It was like a perfect Indian wedding: dazzling, colourful and full of bling. And mercifully, this time nothing collapsed.
India pulled out all stops to use the opening ceremony of the Commonwealth Games as a marquee event for a full-throated announcement of its economic ascent.
It was also an antidote to months of bad press over ramshackle preparation and corruption allegations. But at what cost?
This Indian wedding was big and fat. The bill for the opening ceremony bloated to US$100 million (Dh367.2m), while the total cost for hosting the Games will be $6 billion.
Indians have debated endlessly whether it is unconscionable for their country to hide its beggars and tom-tom about its growth when 77 per cent of the country’s 1.2 billion people survive on less than 20 rupees (Dh1.65) a day.
They have also joked endlessly about how India is fooling itself into thinking it is a rich country.
But one issue has received very little attention: do the Games make any business sense?
If you were a businessman investing $6bn in a venture the first thing you’d want to ask yourself is what the returns would be.
The Games are not just a showcase event. Such a major international sporting event is meant to promote infrastructural development and boost investment in Asia’s third-largest economy.
Sadly, these Games may do neither. Moody’s Analytics, the research arm of the ratings agency Moody’s Investors Service, said late last month the negative press surrounding the Games’ preparation is expected to scare away foreign investors and give multinational companies already doing business in India a reason to “think twice”.
“Confidence in India’s infrastructure, its capacity to organise large events and its reputation as a tourist destination have all been brought into question,” said Matt Robinson, a senior economist with Moody’s.
The remark by Mike Fenner, the chief executive of the Commonwealth Games Federation, that the Games Village housing 8,000 athletes was “filthy” may have unfair commercial consequences for its developer, Emaar-MGF.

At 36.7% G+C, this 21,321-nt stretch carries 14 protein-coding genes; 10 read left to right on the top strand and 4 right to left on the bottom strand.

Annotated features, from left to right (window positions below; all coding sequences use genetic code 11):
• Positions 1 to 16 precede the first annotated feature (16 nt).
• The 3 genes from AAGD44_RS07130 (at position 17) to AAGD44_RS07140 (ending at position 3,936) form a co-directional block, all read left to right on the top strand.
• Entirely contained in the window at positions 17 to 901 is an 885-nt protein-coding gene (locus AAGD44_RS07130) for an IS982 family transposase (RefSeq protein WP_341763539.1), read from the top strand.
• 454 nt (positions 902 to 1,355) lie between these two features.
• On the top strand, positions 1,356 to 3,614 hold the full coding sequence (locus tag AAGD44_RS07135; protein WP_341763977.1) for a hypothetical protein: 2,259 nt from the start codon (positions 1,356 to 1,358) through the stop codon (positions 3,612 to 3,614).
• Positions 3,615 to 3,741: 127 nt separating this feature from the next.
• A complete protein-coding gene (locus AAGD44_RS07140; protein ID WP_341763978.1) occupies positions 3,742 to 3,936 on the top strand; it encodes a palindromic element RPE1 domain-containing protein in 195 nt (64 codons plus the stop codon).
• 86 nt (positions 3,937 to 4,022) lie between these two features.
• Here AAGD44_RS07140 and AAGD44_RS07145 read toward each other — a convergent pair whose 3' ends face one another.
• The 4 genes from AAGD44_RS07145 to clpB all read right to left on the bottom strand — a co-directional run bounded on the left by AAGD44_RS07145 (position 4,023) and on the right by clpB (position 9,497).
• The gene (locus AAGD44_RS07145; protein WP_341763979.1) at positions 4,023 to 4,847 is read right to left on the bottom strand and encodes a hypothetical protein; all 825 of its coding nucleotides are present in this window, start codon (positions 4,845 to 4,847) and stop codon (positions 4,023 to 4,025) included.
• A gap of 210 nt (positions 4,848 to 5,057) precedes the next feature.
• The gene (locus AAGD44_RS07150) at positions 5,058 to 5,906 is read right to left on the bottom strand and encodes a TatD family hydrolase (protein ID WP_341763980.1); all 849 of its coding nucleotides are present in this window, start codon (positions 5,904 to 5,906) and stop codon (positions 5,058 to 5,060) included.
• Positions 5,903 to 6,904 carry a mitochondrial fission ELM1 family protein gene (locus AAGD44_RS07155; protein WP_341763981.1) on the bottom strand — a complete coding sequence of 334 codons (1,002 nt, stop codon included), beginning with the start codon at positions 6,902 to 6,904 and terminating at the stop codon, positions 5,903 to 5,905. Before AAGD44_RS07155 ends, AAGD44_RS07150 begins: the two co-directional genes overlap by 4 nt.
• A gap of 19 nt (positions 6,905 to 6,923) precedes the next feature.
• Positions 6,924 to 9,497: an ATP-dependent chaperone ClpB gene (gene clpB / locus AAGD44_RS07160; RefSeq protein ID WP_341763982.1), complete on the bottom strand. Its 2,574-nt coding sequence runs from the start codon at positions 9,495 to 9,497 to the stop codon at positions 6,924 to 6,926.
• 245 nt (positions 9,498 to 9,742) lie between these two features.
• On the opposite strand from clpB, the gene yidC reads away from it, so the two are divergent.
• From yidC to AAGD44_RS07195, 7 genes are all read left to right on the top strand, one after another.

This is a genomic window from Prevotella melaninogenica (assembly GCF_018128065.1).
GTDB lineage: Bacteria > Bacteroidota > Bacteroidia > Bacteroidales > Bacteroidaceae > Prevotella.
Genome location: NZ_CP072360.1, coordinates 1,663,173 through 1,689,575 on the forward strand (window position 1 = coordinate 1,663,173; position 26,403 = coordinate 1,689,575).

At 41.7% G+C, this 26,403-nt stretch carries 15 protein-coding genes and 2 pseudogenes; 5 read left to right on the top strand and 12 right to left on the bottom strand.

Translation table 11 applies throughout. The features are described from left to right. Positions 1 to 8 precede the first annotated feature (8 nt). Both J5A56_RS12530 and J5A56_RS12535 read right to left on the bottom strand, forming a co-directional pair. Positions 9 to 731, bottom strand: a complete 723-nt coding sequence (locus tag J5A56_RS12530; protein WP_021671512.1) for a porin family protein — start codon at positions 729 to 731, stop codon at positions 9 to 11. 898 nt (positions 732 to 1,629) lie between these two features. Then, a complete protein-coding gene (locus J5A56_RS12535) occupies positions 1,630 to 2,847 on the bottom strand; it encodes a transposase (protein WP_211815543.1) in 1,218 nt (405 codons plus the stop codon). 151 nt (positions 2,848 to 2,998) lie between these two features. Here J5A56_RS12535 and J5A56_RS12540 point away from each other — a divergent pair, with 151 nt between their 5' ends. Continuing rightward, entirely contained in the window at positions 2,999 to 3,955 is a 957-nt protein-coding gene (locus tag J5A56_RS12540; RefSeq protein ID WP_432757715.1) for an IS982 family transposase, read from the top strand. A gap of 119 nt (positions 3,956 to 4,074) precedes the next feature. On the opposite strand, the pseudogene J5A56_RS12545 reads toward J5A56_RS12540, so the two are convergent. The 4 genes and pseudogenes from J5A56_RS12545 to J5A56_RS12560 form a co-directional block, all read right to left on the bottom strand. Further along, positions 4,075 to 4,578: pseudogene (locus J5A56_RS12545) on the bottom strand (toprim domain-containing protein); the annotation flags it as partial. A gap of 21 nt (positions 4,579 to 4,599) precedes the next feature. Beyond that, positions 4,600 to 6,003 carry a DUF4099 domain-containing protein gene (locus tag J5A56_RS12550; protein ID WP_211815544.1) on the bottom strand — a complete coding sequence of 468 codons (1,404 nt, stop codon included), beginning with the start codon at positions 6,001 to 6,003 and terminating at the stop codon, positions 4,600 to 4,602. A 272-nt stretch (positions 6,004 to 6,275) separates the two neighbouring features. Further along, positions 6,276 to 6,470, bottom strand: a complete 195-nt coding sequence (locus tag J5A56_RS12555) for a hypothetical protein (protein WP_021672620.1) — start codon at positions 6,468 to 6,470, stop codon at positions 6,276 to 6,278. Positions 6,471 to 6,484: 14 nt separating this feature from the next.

Emaar-MGF, a joint venture between Emaar Properties of Dubai and MGF Development of India, won the contract to build the village in 2007 and now finds itself caught up in the fiasco about the cleanliness of the village, for which it was not responsible.
After the Games, the apartments, featuring marbled bathrooms and expensive kitchen fittings, will become private residences.
It has been a profitable venture for Emaar-MGF. Two-bedroom apartments in the village fetched 19.1m rupees, while a five-bedroom flat went for 49.2m rupees.
It isn’t clear if the buyers are rethinking their purchase but Emaar-MGF would be hoping to purge the cleanliness issue as soon as possible.
At the end of last month, for reasons unknown, the group more than halved the size of its proposed initial public offering with the Indian market regulator to 16bn rupees.
Anuj Puri, the chairman and country head of Jones Lang LaSalle Meghraj, a global property services firm in India, estimates residential property prices in and around the Games Village have climbed steadily for more than a year, reaching appreciation levels of between 10 and 15 per cent.
The Games have only boosted infrastructure in the immediate vicinity of the village. India’s abysmal infrastructure – choked ports, shoddy airports, roads and highways with bone-jarring potholes – easily shaves off 1 or 2 per cent from its GDP.
The country is a long way off its target of building 20km of road a day. In the current fiscal year it will build only up to 13km a day, Kamal Nath, the minister for road transport and highways, said in April.
Mr Nath estimated that building 3,000km of roads annually would require an investment of $45bn.
Rather than the Games, that’s where a savvy investor might place his $6bn.